Hog farmers face challenges
Hogs eat like pigs.
With today’s record high corn and soybean prices, many hog farmers can’t afford to feed their stock.
For Johnstown farmer Ron Weberpal and many producers around Wisconsin, it’s time to cut back.
Weberpal plans to sell two-thirds of his hogs. He’s been finishing 1,200 on each of three local farms and has been marketing 7,500 hogs annually.
Cutting back wasn’t an easy decision.
“I can guarantee myself a loss or salvage something,” Weberpal said. “The decision is clear. It’s not what I want to do. But when the writing’s on the wall, you have to read it.”
The number of hogs on Wisconsin farms has been in decline for years, and Tammy Vaassen, director of operations for the Wisconsin Pork Association, is looking ahead cautiously.
Vaassen said 2006 ended on a stable note when the number of hogs on Wisconsin farms squeaked up to 450,000 head from 430,000 head in 2005. That’s according to the most recent data available through the National Agriculture Statistics Service.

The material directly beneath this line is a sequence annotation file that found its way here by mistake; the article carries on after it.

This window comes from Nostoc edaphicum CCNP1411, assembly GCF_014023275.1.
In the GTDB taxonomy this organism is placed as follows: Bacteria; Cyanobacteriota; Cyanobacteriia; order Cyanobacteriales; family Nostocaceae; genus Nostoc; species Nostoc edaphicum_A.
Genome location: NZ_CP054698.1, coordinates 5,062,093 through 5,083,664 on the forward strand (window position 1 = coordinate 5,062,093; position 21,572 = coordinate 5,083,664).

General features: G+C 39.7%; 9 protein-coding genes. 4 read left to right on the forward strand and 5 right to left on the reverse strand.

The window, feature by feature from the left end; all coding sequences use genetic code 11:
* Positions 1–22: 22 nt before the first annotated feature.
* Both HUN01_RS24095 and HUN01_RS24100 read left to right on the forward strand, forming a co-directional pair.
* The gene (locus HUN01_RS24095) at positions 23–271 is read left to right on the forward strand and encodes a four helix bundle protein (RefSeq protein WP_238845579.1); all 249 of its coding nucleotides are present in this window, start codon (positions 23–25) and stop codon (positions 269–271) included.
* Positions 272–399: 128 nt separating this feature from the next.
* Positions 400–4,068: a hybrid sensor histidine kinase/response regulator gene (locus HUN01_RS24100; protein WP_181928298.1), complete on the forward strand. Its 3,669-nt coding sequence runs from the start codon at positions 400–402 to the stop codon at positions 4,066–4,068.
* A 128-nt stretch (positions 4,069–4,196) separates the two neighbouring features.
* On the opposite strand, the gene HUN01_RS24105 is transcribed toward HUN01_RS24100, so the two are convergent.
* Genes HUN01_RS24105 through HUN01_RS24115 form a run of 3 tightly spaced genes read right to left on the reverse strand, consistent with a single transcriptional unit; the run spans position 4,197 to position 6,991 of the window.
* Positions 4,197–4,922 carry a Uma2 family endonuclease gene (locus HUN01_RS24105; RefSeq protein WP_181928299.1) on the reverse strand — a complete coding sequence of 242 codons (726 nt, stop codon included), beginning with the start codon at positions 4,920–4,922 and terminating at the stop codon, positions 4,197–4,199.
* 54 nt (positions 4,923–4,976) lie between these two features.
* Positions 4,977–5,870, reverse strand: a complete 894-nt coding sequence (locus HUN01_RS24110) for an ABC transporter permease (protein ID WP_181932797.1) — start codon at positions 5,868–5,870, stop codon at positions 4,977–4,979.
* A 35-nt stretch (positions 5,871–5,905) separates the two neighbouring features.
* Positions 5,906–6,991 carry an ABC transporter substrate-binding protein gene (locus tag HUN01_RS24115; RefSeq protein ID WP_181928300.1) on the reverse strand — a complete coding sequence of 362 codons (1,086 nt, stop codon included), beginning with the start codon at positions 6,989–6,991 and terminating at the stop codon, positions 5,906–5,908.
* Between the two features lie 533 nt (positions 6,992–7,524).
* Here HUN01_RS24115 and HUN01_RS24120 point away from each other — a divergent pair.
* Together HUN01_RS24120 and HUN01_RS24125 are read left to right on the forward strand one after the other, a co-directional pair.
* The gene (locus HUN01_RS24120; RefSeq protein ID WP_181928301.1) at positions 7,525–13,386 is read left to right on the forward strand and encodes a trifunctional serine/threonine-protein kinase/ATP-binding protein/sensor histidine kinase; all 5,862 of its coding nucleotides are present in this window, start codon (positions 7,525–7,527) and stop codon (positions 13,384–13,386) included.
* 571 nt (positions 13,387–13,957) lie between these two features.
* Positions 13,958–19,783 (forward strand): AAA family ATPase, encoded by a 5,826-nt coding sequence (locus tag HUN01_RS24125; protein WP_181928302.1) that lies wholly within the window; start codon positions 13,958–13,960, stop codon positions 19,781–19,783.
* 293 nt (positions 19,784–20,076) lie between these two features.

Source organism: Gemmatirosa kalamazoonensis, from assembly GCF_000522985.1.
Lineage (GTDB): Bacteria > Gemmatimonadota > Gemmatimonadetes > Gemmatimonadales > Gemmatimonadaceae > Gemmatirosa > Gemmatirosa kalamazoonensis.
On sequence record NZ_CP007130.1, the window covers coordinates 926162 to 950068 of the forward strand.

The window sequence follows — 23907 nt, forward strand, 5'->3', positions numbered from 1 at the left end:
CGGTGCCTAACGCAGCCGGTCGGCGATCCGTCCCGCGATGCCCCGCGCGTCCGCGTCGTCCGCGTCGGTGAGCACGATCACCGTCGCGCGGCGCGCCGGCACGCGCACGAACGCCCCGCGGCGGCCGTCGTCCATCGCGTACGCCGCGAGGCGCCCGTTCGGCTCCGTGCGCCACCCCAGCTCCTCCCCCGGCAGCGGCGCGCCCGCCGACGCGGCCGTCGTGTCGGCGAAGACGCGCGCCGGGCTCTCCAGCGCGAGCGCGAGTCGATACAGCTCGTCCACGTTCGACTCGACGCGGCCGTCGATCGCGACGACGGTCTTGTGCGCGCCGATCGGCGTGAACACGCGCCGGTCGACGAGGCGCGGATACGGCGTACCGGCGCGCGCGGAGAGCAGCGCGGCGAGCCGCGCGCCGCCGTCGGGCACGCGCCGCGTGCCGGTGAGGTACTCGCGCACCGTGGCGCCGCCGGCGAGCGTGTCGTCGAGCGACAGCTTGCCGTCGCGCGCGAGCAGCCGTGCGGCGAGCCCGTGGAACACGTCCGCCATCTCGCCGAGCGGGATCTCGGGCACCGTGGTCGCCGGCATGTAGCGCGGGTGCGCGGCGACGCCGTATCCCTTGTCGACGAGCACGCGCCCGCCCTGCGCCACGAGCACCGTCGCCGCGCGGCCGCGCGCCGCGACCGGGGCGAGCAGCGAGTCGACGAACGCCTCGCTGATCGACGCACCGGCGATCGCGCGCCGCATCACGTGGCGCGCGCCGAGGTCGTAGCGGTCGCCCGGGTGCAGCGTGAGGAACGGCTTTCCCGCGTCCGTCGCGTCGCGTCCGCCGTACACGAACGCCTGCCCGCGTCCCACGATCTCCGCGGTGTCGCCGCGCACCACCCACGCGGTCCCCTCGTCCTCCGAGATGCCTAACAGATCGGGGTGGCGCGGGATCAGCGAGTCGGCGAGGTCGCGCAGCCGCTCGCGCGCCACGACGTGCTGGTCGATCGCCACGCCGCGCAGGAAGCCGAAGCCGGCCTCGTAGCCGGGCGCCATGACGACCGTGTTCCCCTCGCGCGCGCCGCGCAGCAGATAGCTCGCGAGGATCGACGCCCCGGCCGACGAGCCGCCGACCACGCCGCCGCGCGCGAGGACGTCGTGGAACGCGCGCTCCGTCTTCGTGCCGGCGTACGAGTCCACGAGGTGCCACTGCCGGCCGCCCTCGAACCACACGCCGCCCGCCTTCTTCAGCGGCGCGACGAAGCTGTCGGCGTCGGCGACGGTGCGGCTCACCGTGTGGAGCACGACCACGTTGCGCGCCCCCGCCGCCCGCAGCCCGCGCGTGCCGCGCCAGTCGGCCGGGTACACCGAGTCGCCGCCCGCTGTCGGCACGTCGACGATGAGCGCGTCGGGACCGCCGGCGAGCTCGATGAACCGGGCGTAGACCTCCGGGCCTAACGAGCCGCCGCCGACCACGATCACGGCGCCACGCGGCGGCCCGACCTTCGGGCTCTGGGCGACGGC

“That’s the first time the number’s gone up in several years,” Vaassen said. “We are very cautious in 2008.”
Weberpal’s going to wait and see.
“There will be another day,” he said. “If I don’t do what I’m going to, I won’t be around to see it.”
In the red
To turn a profit in today’s market, hogs have to sell at 60 cents a pound, said Clinton-area veterinarian and swine specialist Art Mueller.
They’re selling at 40 cents, he said.
“Things are not prosperous at all,” Weberpal said. “I don’t mean to sound like I’m complaining here, but it’s really difficult that everything else is really profitable and hogs are dragging.”
Record corn and soybean prices are part of the reason it costs more to feed a hog than the meat is worth.
When feed prices get daunting, beef or dairy producers can supplement with lower cost feeds such as hay or distillers grain. In the summer, cattle can eat grass, which is cheaper yet.
But a hog needs lots of energy to reach market weight. That means a steady diet of starch and protein in the form of corn and soybeans.
Feeding the competition
When grain was cheaper, it made sense for a farmer to grow his own feed. Cheap feed adds value to a market hog.
Today, farmers are better off selling the expensive feed somewhere else.